Last week I received an email from a woman in her thirties who has had OCD since she was a child. She came across one of my articles and was interested in learning more about exposure and response prevention (ERP) therapy, as she had never heard of it. She had been to all kinds of health care providers over the years, but she had never heard of ERP.
Unfortunately, emails such as hers are not uncommon, but boy are they frustrating. She’s had OCD for twenty plus years and never heard of ERP? This realization jolts me out of my little corner of the world (or blogosphere) where everyone knows about ERP therapy because we talk about it over and over again. Is progress actually being made? Are we really getting the word out? Sometimes I just don’t think so.
It’s bad enough that so many people with OCD are not familiar with the proper treatment, but when I see articles such as this one, I become even more discouraged. On the surface, it’s positive news:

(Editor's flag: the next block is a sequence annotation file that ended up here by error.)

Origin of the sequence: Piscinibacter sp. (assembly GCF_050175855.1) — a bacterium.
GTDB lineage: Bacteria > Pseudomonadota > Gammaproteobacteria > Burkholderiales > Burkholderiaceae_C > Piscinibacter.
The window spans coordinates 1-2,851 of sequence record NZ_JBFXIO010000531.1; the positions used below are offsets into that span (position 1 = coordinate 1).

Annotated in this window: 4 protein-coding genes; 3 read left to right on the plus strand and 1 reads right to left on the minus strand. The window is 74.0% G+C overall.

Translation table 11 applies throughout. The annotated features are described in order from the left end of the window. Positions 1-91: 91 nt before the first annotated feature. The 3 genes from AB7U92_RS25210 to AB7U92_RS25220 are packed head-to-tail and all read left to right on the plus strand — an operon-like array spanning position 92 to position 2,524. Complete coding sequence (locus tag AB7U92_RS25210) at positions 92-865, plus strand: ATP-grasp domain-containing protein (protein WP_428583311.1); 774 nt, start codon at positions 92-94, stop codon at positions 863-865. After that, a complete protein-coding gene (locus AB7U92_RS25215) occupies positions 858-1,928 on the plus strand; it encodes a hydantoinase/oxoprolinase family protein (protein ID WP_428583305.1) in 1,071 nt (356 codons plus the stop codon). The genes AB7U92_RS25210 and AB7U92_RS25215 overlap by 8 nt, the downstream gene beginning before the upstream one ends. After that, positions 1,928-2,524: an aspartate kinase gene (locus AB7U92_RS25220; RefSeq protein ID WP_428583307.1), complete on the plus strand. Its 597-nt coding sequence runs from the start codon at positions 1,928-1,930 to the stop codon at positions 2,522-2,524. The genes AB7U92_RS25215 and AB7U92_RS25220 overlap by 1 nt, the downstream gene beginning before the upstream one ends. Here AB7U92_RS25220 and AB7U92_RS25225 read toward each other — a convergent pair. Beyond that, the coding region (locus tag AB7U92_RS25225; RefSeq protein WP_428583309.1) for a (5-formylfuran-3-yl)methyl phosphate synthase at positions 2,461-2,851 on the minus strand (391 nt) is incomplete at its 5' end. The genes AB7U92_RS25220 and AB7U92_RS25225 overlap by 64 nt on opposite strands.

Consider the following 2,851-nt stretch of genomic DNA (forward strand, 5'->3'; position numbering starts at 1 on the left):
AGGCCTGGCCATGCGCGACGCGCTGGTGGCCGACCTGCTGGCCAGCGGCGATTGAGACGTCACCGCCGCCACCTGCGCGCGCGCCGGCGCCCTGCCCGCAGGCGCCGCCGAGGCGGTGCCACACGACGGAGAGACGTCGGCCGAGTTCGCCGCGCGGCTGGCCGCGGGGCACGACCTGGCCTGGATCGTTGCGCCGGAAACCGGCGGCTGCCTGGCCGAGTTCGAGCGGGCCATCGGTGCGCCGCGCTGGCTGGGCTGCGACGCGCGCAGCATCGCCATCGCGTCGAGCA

“High-intensity focused ultrasound may help relieve symptoms of obsessive-compulsive disorder (OCD) in hard-to-treat patients, according to preliminary findings of new research.”
But if you read the article, you will likely see what I noticed right away. There is no mention whatsoever of ERP therapy, or any Cognitive Behavioral Therapy for that matter. The study mentioned in the article was conducted by Jin Woo Chang, M.D., Ph.D., with results published in the Journal of Molecular Psychiatry. Dr. Chang says:
“There is a need for non-invasive treatment options for patients with OCD that cannot be managed through medication.”
Hmm. Non-invasive treatment options. ERP anyone?
The article goes on to talk about focused ultrasound as a possible good non-invasive treatment option for those with OCD. I think it’s great that this technique shows promise…..but not even a mention of ERP therapy? It boggles my mind.
Someone searching for treatments for OCD who stumbles on this article might easily assume medication, surgery, and possibly this new ultrasound procedure are their only options. What about exposure and response prevention (ERP) therapy, which is recommended as the first line psychological treatment for OCD by the American Psychological Association? Why is that not included?
Honestly, I have no idea. Do you?